Insurance company

Duty of intimate transfer of vehicle to insurance company U/S 157(2) MV Act Only Directory: Kerala High Court

The Kerala High Court on Thursday ruled that the stipulation under Section 157(2) of the Motor Vehicles Act 1988 to inform about the transfer of a vehicle to the insurance company within of 14 days from this transfer is only of a directory nature, and not mandatory.

Judge Ziyad Rahman AA reached this conclusion based on the reasoning that no consequences for non-compliance with the provision were stipulated in the Act.

“Although subsection (2) of section 157 provides for notice of such transfer, since the statute is silent as to the consequences of failure to do so, it can only be treated as directive in nature and not required”, said the court.

The Court also found that this view was reinforced by Rule 144 of the Central Motor Vehicle Rules, made under the provisions of the Motor Vehicles Act 1988.

Going through said Rule 144, the Court concluded that the purpose of this information provided to the insurance company was clearly stated therein:

“It is obvious that such notification is intended to allow the insurer to make the necessary changes to its records and nothing beyond. Therefore, it is clear that with regard to the non-compliance with the section 157(2), it shall have no consequence with regard to the liability of the insurance company to indemnify the insured in respect of claims arising from the victims of the road accident”, it was observed.

In this case, the Court had dealt with appeals against the award made by the Motor Accidents Claims Tribunal, Pala, by the insurance company on the one hand, challenging the award that they were not obliged to provide compensation under Section 157.(2) Motor Vehicle Act, and Claimants 1 to 5 before the Tribunal on the other hand, seeking improvement of compensation.

Claims “Personal damages”

The Court found that when the transfer of the vehicle is completed and the transfer is not reported to the insurance company, the person transferring the vehicle would cease to have any insurable interest in the property in order to make a claim. with respect to the vehicle, which he has already transferred. Consequently, the responsibility of the insurance company, with regard to the own damages of the insured, will cease to have any effect, when the vehicle is transferred to another person and he fails to suggest such transfer. in the prescribed manner.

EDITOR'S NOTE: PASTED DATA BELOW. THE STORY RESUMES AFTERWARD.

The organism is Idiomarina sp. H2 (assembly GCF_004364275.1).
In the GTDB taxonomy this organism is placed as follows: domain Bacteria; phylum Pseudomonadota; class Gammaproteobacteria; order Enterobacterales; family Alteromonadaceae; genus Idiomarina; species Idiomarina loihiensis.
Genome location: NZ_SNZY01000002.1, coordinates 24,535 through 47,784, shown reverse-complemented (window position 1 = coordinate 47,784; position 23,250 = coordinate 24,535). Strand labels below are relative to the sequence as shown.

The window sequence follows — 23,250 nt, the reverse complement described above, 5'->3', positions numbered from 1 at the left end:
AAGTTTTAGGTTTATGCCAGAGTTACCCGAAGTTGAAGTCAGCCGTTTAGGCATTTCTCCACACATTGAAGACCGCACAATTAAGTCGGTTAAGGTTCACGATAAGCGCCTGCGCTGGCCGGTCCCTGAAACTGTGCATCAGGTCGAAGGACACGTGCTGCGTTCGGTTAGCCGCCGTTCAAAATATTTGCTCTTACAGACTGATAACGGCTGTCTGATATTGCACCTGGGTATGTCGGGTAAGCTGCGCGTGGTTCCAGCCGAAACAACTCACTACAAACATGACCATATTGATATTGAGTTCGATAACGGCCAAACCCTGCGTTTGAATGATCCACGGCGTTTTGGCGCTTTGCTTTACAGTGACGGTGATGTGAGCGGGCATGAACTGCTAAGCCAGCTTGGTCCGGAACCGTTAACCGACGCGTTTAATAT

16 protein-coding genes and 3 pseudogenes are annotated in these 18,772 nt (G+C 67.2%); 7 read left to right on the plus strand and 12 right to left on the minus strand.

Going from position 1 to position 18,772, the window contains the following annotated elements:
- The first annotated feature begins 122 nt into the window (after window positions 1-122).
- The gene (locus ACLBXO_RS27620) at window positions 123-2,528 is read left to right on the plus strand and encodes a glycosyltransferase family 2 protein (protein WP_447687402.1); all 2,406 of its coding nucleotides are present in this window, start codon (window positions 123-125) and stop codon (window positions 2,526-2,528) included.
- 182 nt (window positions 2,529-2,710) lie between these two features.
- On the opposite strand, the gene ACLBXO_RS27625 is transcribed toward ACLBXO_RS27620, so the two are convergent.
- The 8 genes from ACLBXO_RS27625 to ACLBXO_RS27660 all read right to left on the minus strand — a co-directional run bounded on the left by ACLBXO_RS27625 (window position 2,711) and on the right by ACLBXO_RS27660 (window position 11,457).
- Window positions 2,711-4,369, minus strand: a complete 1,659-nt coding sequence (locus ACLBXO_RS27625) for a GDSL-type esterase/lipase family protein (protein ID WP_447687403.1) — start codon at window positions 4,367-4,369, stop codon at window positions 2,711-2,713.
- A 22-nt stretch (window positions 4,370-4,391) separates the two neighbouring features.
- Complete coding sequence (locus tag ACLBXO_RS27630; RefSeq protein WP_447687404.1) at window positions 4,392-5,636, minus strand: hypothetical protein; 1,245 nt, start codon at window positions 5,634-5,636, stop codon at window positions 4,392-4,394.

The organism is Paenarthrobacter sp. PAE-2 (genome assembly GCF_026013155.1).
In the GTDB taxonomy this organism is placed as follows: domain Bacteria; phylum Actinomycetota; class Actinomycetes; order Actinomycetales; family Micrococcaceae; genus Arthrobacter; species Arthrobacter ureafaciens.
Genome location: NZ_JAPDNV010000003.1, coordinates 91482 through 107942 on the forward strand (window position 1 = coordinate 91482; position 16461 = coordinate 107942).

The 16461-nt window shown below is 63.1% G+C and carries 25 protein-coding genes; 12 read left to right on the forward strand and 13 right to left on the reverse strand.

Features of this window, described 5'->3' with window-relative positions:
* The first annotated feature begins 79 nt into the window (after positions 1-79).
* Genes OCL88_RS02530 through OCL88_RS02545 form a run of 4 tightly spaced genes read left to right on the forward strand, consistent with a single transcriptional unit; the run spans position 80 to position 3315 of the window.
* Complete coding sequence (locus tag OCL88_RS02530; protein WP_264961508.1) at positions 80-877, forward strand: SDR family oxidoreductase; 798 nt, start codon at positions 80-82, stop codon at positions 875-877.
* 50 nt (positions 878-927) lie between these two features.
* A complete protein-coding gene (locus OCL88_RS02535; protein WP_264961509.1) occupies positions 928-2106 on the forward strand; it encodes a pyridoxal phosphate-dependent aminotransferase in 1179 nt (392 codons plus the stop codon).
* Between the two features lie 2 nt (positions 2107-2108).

The aforementioned termination of the contractual liability of the insurance company is due to the fact that the transferee is not a party to the insurance contract. Therefore, the deemed transfer as contemplated under section 157 of the Motor Vehicle Act cannot be made applicable in the personal damage case since the personal damage claim is something between the company of insurance and the insured, who are parties to the insurance contract,” He held.

Lawyer AN Santhosh appeared on behalf of the appellants in MACA No. 2554/2017, while Senior Attorney George Cherian and Lawyers KS Santhi, Joby Joseph, and Latha Susan Cherian appeared on behalf of the respondents.

Case title: Annamma Raju @ Bincy & Ors against Shalet Jose & Ors.

Quote: 2022 LiveLaw (Ker) 555

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